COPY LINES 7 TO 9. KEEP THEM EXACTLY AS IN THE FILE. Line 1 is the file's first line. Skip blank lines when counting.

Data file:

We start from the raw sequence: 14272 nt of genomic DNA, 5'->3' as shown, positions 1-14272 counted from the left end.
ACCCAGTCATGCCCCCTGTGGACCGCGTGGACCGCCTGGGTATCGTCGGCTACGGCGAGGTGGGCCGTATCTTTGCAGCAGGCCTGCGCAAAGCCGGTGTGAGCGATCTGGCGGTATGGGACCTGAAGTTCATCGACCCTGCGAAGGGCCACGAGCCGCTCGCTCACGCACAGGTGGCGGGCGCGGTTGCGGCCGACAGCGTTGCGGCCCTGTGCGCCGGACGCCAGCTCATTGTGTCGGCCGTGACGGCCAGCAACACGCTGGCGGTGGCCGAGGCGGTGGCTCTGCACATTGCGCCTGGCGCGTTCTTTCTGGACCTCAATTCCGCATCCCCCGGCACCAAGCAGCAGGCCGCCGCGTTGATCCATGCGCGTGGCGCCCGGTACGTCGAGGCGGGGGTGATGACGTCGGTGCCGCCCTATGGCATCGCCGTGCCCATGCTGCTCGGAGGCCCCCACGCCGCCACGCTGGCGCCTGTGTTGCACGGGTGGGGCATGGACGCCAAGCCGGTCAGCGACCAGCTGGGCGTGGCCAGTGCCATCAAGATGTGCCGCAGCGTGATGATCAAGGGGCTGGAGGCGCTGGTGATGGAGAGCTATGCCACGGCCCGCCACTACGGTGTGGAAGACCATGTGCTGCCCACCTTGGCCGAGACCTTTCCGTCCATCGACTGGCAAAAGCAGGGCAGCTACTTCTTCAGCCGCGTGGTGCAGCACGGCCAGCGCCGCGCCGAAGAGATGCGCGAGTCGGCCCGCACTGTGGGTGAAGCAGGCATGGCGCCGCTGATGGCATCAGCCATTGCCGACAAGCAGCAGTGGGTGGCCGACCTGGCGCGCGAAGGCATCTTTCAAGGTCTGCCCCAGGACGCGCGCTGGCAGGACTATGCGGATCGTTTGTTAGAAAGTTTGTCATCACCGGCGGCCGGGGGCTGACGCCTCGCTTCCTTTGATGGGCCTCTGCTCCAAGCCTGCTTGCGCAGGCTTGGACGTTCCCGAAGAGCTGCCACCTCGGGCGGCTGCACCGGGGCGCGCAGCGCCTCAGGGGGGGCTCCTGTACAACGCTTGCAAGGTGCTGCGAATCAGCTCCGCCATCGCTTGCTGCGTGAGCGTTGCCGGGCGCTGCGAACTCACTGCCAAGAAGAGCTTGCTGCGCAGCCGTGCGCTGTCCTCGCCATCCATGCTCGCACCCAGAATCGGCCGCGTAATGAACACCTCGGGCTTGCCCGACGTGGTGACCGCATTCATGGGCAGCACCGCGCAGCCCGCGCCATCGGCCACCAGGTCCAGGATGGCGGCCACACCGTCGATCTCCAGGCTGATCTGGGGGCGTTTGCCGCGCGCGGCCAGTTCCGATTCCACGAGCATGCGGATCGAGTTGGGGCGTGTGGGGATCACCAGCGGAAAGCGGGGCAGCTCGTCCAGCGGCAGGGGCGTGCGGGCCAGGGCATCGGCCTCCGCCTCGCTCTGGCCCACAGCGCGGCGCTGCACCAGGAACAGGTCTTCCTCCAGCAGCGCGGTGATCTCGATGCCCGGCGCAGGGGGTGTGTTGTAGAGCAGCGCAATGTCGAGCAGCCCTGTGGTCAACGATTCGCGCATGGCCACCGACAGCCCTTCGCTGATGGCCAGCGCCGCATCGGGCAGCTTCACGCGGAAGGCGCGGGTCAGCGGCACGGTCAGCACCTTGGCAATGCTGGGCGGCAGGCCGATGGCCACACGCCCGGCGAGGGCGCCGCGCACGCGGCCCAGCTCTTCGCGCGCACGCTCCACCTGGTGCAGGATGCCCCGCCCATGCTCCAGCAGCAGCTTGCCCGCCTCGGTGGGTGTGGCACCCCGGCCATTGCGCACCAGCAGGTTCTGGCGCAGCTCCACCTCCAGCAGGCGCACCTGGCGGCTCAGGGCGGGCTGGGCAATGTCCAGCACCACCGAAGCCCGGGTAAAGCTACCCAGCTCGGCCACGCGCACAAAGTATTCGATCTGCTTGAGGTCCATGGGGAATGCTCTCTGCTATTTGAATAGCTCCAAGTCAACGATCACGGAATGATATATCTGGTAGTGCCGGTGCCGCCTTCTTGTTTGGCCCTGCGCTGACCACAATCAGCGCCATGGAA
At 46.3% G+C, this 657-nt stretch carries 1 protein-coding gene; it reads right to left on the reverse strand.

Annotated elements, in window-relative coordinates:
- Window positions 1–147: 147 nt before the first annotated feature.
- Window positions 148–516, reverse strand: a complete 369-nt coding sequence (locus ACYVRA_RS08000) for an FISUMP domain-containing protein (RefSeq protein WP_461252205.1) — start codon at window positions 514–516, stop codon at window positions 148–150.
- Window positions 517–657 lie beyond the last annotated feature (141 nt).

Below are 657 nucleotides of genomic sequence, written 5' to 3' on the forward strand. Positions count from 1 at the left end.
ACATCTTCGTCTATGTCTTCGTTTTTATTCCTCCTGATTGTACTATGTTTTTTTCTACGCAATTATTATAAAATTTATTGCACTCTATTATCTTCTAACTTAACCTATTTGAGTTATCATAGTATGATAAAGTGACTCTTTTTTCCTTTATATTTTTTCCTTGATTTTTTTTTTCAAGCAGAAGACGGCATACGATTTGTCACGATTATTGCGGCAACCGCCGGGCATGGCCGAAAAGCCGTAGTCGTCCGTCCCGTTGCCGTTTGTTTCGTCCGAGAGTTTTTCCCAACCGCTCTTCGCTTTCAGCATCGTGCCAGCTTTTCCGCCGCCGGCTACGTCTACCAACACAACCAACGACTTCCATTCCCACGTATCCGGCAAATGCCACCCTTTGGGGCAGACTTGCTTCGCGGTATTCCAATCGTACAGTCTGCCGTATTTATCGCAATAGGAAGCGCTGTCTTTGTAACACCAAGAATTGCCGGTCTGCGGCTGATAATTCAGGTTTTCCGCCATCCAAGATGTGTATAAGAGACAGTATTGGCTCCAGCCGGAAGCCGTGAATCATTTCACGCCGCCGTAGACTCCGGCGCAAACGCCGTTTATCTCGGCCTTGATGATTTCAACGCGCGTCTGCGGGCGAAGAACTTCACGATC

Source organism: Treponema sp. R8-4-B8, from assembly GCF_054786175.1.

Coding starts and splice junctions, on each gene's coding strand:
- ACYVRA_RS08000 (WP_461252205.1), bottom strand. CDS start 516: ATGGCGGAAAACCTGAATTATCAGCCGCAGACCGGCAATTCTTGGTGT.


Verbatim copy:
- Window positions 517–657 lie beyond the last annotated feature (141 nt).

Below are 657 nucleotides of genomic sequence, written 5' to 3' on the forward strand. Positions count from 1 at the left end.
ACATCTTCGTCTATGTCTTCGTTTTTATTCCTCCTGATTGTACTATGTTTTTTTCTACGCAATTATTATAAAATTTATTGCACTCTATTATCTTCTAACTTAACCTATTTGAGTTATCATAGTATGATAAAGTGACTCTTTTTTCCTTTATATTTTTTCCTTGATTTTTTTTTTCAAGCAGAAGACGGCATACGATTTGTCACGATTATTGCGGCAACCGCCGGGCATGGCCGAAAAGCCGTAGTCGTCCGTCCCGTTGCCGTTTGTTTCGTCCGAGAGTTTTTCCCAACCGCTCTTCGCTTTCAGCATCGTGCCAGCTTTTCCGCCGCCGGCTACGTCTACCAACACAACCAACGACTTCCATTCCCACGTATCCGGCAAATGCCACCCTTTGGGGCAGACTTGCTTCGCGGTATTCCAATCGTACAGTCTGCCGTATTTATCGCAATAGGAAGCGCTGTCTTTGTAACACCAAGAATTGCCGGTCTGCGGCTGATAATTCAGGTTTTCCGCCATCCAAGATGTGTATAAGAGACAGTATTGGCTCCAGCCGGAAGCCGTGAATCATTTCACGCCGCCGTAGACTCCGGCGCAAACGCCGTTTATCTCGGCCTTGATGATTTCAACGCGCGTCTGCGGGCGAAGAACTTCACGATC